A Tauranga abortion clinic can continue providing medical abortions in early pregnancy, after a judge largely dismissed a legal challenge from Right to Life.
The anti-abortion group went to the High Court in Wellington in June arguing the Abortion Supervisory Committee wrongly granted the Tauranga Family Planning Clinic a limited licence to carry out abortions.
The Family Planning Association had applied for the clinic to carry out only medical abortions - using drugs - rather than surgical abortions, and they be done during the first nine weeks of pregnancy.
But Right to Life said the Contraception, Sterilisation and Abortion Act did not permit the committee to license only medical abortions or nine week-only abortions.
In his judgment released yesterday, Justice Joe Williams found the act says a limited licence must authorise the FPA to perform abortions during the first 12 weeks of pregnancy.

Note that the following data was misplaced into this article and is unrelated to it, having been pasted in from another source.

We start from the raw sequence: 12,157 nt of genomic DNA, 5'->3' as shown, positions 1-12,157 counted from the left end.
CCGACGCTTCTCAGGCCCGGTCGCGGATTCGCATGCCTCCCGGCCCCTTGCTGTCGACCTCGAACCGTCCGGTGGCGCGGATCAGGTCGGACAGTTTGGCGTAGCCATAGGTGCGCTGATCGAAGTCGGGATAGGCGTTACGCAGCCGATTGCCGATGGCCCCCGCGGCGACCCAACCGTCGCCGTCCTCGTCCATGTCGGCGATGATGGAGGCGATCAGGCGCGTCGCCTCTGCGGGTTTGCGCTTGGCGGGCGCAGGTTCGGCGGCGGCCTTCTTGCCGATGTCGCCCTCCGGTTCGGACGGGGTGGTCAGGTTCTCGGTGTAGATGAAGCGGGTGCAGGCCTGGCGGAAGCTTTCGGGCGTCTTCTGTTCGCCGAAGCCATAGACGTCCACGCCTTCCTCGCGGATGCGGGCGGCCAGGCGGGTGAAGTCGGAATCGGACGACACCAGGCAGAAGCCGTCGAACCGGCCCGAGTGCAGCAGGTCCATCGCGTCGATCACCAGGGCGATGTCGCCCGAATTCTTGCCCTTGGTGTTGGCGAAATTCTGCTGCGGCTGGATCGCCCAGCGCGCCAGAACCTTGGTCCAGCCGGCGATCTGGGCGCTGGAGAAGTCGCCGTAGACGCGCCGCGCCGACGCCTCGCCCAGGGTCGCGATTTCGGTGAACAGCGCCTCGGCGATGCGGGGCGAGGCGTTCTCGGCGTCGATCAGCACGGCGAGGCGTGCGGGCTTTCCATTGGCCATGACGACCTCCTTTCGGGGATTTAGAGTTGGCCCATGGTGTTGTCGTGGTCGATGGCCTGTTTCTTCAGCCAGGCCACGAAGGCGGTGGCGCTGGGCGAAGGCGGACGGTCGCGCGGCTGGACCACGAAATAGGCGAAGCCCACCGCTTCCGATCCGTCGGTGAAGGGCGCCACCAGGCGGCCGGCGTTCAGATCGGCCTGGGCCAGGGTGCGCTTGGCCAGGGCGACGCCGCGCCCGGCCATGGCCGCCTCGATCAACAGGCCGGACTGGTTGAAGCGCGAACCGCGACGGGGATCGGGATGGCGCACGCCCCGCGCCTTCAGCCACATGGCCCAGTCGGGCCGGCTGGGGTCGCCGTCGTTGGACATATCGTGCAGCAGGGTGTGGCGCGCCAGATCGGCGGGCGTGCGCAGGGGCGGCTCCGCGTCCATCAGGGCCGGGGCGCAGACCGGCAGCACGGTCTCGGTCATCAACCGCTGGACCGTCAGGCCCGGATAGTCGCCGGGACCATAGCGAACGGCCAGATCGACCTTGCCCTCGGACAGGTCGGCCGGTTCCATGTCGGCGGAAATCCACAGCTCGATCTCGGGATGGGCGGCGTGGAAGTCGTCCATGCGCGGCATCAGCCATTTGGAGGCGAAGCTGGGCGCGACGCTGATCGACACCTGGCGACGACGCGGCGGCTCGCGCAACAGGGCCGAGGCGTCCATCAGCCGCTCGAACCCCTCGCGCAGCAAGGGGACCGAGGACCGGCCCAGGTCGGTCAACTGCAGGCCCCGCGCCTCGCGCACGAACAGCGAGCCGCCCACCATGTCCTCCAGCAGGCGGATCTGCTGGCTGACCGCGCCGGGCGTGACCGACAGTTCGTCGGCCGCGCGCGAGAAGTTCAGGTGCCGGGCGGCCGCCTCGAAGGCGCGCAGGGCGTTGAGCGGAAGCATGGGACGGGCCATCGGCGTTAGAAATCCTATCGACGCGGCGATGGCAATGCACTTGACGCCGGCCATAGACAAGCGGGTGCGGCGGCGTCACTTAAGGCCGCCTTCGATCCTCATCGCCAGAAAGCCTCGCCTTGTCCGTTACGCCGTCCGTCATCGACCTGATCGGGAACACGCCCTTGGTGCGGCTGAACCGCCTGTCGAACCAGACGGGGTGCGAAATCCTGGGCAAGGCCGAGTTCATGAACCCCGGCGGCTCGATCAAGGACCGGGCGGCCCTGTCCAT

But if the committee considered there were patient health issues around the timing of early medical abortions, it could impose safety standards that reflect that. If nine weeks was now considered "best practice", that would be relevant.
While he declared the clinic's licence renewals for 2014 and 2015 unlawful because they used the nine-week phrase, Justice Williams otherwise dismissed RTA's application, saying the licence wording be changed to "only during the first 12 weeks of pregnancy".
"I specifically refrain from declaring the FPA's current limited licence in relation to the Tauranga Family Planning Clinic is void as I consider the unlawful words of the licence to be severable," he said.